He added, “People like me are in similar situations in London, Manchester, and across many other cities. None of us are getting paid and now all we can do is protest.”

The Final Hope

Multiple protests, organised through word of mouth and without any central leadership, have taken place outside G4S’ head office in central London since September.

Dozens of people clustered onto the pavements and shouted up into the glass-fronted building. Occasionally, cars driven by G4S office workers emerged from the building, and protesters would rush to hold up banners displaying slogans like, “Pay Our Wages”, while chanting “Who is responsible? G4S!”. 

"I feel like a beggar who has come on the street for his own money", says Imran, who worked at Heathrow Airport's Crowne Plaza hotel.

"I feel like a beggar who has come on the street for his own money", says Imran, who worked at Heathrow Airport's Crowne Plaza hotel.

Several attendees of a protest outside G4S’ headquarters in Pimlico claimed to have received calls from no-caller ID numbers where they were warned against attending future protests. 

“After a few protests, I got a phone call from an unknown number telling me to stop protesting and that there would be trouble if we continued”, said *Zafar, a British Pakistani from London, who worked 12-hour shifts for £8 an hour in multiple quarantine hotels between June to October 2021, including Park Plaza, Millennium Hotel and Holiday Inn branches.

Khawaja, who worked for quarantine services at Heathrow Airport between February and October received a similar unidentified call. He said that the caller assured him that there was no need to attend further protests, as he would receive the money by the end of the day. The money never materialised.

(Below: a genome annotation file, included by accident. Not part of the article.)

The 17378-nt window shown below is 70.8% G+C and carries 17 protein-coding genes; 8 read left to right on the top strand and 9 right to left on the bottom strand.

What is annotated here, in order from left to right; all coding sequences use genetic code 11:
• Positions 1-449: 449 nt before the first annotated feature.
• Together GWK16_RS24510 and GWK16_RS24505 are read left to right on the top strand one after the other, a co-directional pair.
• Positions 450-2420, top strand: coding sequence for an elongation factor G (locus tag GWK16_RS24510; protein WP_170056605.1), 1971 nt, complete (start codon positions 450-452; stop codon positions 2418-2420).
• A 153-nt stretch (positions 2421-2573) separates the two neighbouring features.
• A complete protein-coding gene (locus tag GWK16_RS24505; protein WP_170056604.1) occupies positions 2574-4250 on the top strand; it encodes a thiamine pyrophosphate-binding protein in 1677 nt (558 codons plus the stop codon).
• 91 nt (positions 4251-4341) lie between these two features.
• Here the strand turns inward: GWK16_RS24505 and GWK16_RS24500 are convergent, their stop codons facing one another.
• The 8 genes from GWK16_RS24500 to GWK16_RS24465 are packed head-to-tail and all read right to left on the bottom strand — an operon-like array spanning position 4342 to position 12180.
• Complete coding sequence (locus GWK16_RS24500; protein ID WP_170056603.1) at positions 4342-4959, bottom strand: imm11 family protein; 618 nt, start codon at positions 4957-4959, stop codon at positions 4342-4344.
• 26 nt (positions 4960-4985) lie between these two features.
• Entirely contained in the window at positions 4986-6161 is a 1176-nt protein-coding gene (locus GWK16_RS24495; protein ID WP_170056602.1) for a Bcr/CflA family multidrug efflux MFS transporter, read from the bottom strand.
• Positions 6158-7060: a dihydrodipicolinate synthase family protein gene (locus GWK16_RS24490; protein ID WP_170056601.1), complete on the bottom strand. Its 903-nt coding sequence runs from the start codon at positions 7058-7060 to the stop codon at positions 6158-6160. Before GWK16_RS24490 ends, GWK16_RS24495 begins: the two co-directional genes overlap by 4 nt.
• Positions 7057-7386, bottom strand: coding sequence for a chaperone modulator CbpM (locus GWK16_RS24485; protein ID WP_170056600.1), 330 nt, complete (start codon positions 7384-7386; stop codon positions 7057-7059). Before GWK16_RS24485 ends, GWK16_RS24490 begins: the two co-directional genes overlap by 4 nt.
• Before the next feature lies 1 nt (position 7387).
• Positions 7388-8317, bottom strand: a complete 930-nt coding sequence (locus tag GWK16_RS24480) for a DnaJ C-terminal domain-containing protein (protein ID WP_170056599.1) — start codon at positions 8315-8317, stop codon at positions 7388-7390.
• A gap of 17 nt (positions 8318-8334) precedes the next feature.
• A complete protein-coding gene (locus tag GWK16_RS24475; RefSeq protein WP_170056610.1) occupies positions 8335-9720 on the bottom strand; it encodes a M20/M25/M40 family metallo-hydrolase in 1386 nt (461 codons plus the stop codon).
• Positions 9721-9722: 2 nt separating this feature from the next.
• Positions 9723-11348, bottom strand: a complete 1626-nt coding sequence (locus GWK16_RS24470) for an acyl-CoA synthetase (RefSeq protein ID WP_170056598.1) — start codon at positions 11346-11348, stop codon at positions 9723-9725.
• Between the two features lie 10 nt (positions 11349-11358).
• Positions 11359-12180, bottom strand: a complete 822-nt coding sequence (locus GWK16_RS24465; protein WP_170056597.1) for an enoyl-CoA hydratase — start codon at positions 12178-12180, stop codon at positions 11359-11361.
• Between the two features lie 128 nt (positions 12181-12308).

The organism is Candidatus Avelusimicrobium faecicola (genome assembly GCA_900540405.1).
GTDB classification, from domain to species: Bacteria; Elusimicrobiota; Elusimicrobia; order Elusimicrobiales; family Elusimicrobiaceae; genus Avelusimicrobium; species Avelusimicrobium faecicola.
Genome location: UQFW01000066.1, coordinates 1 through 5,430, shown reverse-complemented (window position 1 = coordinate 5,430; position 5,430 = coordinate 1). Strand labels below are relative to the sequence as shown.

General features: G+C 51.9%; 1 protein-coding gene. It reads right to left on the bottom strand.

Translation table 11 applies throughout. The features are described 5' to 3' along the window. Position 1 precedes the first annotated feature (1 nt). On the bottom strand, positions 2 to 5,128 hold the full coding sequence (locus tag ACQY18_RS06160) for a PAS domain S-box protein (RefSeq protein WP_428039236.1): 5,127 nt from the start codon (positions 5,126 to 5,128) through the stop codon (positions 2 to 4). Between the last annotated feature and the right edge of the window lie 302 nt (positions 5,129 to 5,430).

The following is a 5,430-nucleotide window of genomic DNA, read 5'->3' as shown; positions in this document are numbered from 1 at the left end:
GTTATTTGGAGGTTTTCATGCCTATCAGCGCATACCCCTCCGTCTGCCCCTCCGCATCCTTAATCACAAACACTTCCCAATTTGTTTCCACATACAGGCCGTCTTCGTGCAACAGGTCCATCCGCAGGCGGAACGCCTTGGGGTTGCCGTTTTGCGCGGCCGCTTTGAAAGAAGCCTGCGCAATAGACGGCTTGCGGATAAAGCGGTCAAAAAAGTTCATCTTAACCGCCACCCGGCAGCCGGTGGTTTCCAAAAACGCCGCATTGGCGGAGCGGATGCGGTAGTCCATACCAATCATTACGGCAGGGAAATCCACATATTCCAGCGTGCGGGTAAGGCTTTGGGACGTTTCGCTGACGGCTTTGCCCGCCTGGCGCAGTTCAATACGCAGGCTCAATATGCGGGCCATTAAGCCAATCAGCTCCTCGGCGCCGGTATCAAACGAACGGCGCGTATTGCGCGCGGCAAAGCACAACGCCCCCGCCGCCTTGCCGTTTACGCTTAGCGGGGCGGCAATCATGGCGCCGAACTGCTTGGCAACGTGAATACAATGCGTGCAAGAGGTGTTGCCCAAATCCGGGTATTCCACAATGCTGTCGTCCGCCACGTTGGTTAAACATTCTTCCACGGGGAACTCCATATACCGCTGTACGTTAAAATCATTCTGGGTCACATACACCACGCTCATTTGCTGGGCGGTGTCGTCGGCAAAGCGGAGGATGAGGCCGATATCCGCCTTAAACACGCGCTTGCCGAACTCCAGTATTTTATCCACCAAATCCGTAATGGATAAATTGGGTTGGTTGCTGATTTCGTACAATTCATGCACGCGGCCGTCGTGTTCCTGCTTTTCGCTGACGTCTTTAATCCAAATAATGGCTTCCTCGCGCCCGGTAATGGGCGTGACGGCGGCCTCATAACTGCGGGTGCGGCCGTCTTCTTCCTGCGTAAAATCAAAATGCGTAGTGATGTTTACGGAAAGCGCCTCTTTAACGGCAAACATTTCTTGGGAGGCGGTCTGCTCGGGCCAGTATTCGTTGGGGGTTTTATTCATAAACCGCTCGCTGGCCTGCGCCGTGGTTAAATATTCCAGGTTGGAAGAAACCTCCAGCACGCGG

Many, like Zafar and Khawaja, has been recruited by the same contractor. The name ‘AKD’ cropped up over and over again, and everyone’s experience with them ended the same way.

By November, phone numbers that previously worked for AKD Facilities Management were seemingly no longer in service, while the majority of emails and texts went unanswered.

Supreme Security now appears equally impossibly to reach. When attempting to call the numbers of other contractors such as Supreme Security, the numbers provided on its website were not recognised or immediately disconnected .

The Quarantine Hotels

Recruits were often deployed across multiple quarantine hotels over a period of several months. This map depicts some of those identified in London by interviewees.

The Outsourcing Giant

G4S relies on a complex web of subcontractors to recruit its security officers for quarantine hotels.

Companies such as AKD Facilities Management, Supreme Security, Counter Security and KK Security secured many hundreds of workers for the quarantine hotels on salaries averaging around £8-9 an hour. Some of these companies were themselves contractors of larger firms. In fact, security officers were often two or three companies away from G4S in the supply chain.